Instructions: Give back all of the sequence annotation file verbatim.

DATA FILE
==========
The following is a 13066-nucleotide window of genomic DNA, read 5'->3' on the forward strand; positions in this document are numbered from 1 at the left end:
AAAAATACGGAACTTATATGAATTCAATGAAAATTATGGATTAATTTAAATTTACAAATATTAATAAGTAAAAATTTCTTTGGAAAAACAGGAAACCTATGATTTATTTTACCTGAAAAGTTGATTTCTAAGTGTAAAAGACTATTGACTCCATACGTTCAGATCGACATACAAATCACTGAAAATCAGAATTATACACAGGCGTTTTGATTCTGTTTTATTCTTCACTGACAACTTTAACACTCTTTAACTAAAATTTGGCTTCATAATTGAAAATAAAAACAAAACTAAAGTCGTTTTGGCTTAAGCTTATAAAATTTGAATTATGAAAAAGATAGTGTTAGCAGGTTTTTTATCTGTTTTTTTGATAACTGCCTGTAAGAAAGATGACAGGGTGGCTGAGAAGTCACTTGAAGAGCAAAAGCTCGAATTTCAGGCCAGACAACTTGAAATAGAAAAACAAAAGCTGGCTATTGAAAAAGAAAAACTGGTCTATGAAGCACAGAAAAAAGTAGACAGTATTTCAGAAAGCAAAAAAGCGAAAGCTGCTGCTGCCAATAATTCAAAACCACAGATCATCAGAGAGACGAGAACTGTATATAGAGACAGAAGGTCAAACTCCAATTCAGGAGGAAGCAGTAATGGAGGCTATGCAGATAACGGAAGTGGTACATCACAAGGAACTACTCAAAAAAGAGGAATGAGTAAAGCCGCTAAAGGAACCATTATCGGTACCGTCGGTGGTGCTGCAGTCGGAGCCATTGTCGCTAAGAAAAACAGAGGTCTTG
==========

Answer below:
The following is a 13066-nucleotide window of genomic DNA, read 5'->3' on the forward strand; positions in this document are numbered from 1 at the left end:
AAAAATACGGAACTTATATGAATTCAATGAAAATTATGGATTAATTTAAATTTACAAATATTAATAAGTAAAAATTTCTTTGGAAAAACAGGAAACCTATGATTTATTTTACCTGAAAAGTTGATTTCTAAGTGTAAAAGACTATTGACTCCATACGTTCAGATCGACATACAAATCACTGAAAATCAGAATTATACACAGGCGTTTTGATTCTGTTTTATTCTTCACTGACAACTTTAACACTCTTTAACTAAAATTTGGCTTCATAATTGAAAATAAAAACAAAACTAAAGTCGTTTTGGCTTAAGCTTATAAAATTTGAATTATGAAAAAGATAGTGTTAGCAGGTTTTTTATCTGTTTTTTTGATAACTGCCTGTAAGAAAGATGACAGGGTGGCTGAGAAGTCACTTGAAGAGCAAAAGCTCGAATTTCAGGCCAGACAACTTGAAATAGAAAAACAAAAGCTGGCTATTGAAAAAGAAAAACTGGTCTATGAAGCACAGAAAAAAGTAGACAGTATTTCAGAAAGCAAAAAAGCGAAAGCTGCTGCTGCCAATAATTCAAAACCACAGATCATCAGAGAGACGAGAACTGTATATAGAGACAGAAGGTCAAACTCCAATTCAGGAGGAAGCAGTAATGGAGGCTATGCAGATAACGGAAGTGGTACATCACAAGGAACTACTCAAAAAAGAGGAATGAGTAAAGCCGCTAAAGGAACCATTATCGGTACCGTCGGTGGTGCTGCAGTCGGAGCCATTGTCGCTAAGAAAAACAGAGGTCTTG